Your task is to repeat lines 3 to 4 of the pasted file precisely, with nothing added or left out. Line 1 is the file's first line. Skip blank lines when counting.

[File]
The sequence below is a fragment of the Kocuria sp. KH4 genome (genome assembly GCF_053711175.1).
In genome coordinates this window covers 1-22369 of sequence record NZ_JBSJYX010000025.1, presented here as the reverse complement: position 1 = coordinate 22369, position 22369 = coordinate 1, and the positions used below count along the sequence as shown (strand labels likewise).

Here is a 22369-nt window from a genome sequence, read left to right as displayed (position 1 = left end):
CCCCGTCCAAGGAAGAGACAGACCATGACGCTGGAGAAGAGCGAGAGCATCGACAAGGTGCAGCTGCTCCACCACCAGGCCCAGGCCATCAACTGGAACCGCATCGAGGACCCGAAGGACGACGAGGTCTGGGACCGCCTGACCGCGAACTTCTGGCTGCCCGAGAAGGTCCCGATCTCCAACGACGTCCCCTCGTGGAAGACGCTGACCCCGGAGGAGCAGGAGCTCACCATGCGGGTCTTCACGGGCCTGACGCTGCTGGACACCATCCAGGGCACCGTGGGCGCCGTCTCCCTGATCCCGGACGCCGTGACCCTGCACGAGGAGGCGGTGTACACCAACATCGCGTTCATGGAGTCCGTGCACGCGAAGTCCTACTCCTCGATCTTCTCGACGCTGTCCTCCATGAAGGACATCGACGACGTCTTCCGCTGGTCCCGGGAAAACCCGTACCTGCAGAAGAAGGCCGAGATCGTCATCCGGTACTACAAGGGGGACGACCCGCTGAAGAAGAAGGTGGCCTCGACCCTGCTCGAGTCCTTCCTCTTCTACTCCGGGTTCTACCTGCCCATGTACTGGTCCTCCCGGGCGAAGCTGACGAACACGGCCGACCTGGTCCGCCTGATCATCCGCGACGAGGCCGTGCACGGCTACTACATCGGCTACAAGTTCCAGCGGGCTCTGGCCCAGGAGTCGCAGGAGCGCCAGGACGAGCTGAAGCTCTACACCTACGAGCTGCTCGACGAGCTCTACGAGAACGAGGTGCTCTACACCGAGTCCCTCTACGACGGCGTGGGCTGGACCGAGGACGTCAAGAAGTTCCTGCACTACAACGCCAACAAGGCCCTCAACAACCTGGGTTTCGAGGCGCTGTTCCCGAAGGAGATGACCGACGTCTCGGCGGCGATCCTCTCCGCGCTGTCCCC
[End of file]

Here is a 22369-nt window from a genome sequence, read left to right as displayed (position 1 = left end):
CCCCGTCCAAGGAAGAGACAGACCATGACGCTGGAGAAGAGCGAGAGCATCGACAAGGTGCAGCTGCTCCACCACCAGGCCCAGGCCATCAACTGGAACCGCATCGAGGACCCGAAGGACGACGAGGTCTGGGACCGCCTGACCGCGAACTTCTGGCTGCCCGAGAAGGTCCCGATCTCCAACGACGTCCCCTCGTGGAAGACGCTGACCCCGGAGGAGCAGGAGCTCACCATGCGGGTCTTCACGGGCCTGACGCTGCTGGACACCATCCAGGGCACCGTGGGCGCCGTCTCCCTGATCCCGGACGCCGTGACCCTGCACGAGGAGGCGGTGTACACCAACATCGCGTTCATGGAGTCCGTGCACGCGAAGTCCTACTCCTCGATCTTCTCGACGCTGTCCTCCATGAAGGACATCGACGACGTCTTCCGCTGGTCCCGGGAAAACCCGTACCTGCAGAAGAAGGCCGAGATCGTCATCCGGTACTACAAGGGGGACGACCCGCTGAAGAAGAAGGTGGCCTCGACCCTGCTCGAGTCCTTCCTCTTCTACTCCGGGTTCTACCTGCCCATGTACTGGTCCTCCCGGGCGAAGCTGACGAACACGGCCGACCTGGTCCGCCTGATCATCCGCGACGAGGCCGTGCACGGCTACTACATCGGCTACAAGTTCCAGCGGGCTCTGGCCCAGGAGTCGCAGGAGCGCCAGGACGAGCTGAAGCTCTACACCTACGAGCTGCTCGACGAGCTCTACGAGAACGAGGTGCTCTACACCGAGTCCCTCTACGACGGCGTGGGCTGGACCGAGGACGTCAAGAAGTTCCTGCACTACAACGCCAACAAGGCCCTCAACAACCTGGGTTTCGAGGCGCTGTTCCCGAAGGAGATGACCGACGTCTCGGCGGCGATCCTCTCCGCGCTGTCCCC